Zu Beginn seines Beitrages äußerte Herr Draghi (* 03.09.1947) den Wunsch, die Klosteranlage besichtigen zu können, was Abt Johannes sofort aufgriff und eine Privatführung anbot. Die ersten Bilder zeigen die kleine Führungsgruppe mit Dr. Theo Waigel, Gattin Dr. Irene Epple-Waigel und Sohn Konstantin, verschiedene Persönlichkeiten aus dem öffentlichen Leben, Mario Draghi beim Eintrag ins Goldene Buch und das Unternehmerehepaar Edith und Alois Berger - beide Ehrenbürger der Marktgemeinde.

Das Konzert wurde vom Deutschlandfunk live übertragen.
Bilder und Text: Helmut Scharpf

Auszüge aus der Rede Draghis

Father Johannes, Theo (Waigel), Lord Mayor, all friends,

I have many reasons to be grateful for this invitation today. The first is that - again - another extraordinary surprise from the little I’ve seen of this incredibly beautiful place - and I hope I have a little time after the concert to have a brief tour because just what I see here is memorable. It’s also the religious devotion that comes out of the things I saw before. Also for the concert that you (Theo Waigel) announced will be splendid. (…) The opportunity to be with you this Sunday afternoon in this place is by itself something that will stay in my memory. (…)

You certainly know, but the things that were discussed in the last European Council last Friday had actually been created by Dr. Waigel. The stability and growth pact was invented and drafted by Theo Waigel. And today it does represent the most meaningful contribution to Europe in the budgetary and economic area. This part has been relaxed and redrafted in some parts in the early 2000s. It was not a wise decision. We cannot say it was the first reason for the crisis, but certainly - thanks to that redrafting - many countries entered into the financial crisis with a level of debt so high that the budget could not be used for coping with the crisis. And now we have a much higher debt than if we had kept the pact unchanged. And I have reminded all the leaders about this.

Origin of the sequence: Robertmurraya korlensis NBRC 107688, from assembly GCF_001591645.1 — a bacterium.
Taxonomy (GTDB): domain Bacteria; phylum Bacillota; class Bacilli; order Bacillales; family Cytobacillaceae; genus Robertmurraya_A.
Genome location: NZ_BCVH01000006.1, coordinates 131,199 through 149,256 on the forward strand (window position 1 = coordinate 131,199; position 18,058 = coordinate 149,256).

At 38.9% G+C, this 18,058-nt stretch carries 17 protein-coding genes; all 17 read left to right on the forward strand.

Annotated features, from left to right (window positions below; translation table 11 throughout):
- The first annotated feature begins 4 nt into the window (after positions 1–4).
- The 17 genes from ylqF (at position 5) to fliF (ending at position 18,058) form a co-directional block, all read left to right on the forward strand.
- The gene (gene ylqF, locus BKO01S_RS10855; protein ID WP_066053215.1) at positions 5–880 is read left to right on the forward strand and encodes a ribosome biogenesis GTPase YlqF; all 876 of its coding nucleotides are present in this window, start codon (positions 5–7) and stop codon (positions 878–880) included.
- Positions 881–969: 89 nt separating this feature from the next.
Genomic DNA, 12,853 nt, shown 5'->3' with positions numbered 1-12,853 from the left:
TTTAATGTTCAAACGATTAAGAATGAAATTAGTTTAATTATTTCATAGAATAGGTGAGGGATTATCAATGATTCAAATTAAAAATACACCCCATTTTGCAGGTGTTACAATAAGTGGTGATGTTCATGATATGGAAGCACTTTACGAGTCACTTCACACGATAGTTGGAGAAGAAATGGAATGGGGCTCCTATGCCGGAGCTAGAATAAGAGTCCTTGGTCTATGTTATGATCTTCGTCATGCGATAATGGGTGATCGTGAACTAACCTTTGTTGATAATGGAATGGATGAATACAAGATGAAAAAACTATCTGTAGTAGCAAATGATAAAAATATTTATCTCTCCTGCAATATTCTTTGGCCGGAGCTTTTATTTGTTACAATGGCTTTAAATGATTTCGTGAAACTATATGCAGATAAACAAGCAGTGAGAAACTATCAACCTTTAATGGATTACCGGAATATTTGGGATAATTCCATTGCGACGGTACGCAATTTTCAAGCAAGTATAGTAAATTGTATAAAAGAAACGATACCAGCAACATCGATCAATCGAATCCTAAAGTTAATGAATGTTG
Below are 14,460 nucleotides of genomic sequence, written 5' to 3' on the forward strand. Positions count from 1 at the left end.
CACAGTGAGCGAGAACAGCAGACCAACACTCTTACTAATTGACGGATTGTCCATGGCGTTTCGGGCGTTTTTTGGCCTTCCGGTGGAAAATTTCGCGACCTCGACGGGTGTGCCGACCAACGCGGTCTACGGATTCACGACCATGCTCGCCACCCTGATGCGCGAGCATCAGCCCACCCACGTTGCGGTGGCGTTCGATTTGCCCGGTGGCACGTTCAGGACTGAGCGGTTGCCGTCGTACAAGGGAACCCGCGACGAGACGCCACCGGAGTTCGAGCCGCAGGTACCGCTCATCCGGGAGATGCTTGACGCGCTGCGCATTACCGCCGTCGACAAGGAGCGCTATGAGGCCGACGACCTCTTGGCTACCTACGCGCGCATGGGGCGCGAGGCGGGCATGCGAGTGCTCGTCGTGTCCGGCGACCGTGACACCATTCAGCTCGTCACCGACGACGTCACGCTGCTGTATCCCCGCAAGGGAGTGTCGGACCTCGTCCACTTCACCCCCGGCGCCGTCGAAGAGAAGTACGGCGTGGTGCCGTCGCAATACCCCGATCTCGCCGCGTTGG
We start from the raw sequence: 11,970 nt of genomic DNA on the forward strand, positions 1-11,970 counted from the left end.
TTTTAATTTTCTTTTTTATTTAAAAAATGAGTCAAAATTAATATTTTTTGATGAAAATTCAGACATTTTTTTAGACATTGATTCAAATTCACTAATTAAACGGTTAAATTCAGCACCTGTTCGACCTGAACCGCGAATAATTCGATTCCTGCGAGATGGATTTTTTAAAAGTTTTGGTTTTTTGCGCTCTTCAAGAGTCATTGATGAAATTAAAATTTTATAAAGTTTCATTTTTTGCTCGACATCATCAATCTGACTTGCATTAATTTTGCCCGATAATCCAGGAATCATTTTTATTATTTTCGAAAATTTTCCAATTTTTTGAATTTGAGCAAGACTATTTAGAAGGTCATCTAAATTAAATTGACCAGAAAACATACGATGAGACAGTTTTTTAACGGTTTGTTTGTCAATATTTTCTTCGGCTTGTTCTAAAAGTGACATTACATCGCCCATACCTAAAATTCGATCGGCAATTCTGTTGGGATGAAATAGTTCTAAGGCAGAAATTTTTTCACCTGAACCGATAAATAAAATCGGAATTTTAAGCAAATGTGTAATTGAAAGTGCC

Fortunately the final decision is one where basically the flexibility of the pact remains what was in the redrafting of the pact. As I said, it was not a wise decision, but certainly would have been much worse if we’d had to widen further the flexibility within the pact. I don’t think that accommodating for the national circumstances in the budgetary area helps us to move towards a closer Europe. We move to a closer Europe with trust and respect of the rules. That’s where credibility is - and trust comes from credibility. Now I think - I should say - that this message has by and large been understood by the majority of the European leaders - even this young leader in Italy understands this. By the way: How much press is here?

Waigel: Very many: Augsburger Allgemeine Zeitung, Süddeutsche, Münchner Merkur, the most important ones are there!